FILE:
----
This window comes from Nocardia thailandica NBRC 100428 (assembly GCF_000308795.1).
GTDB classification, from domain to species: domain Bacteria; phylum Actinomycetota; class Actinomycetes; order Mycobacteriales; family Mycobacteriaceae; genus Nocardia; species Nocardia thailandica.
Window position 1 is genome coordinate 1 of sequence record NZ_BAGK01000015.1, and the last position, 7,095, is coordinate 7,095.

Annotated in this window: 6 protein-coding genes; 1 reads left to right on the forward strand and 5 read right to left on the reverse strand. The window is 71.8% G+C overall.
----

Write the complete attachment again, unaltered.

This window comes from Nocardia thailandica NBRC 100428 (assembly GCF_000308795.1).
GTDB classification, from domain to species: domain Bacteria; phylum Actinomycetota; class Actinomycetes; order Mycobacteriales; family Mycobacteriaceae; genus Nocardia; species Nocardia thailandica.
Window position 1 is genome coordinate 1 of sequence record NZ_BAGK01000015.1, and the last position, 7,095, is coordinate 7,095.

Annotated in this window: 6 protein-coding genes; 1 reads left to right on the forward strand and 5 read right to left on the reverse strand. The window is 71.8% G+C overall.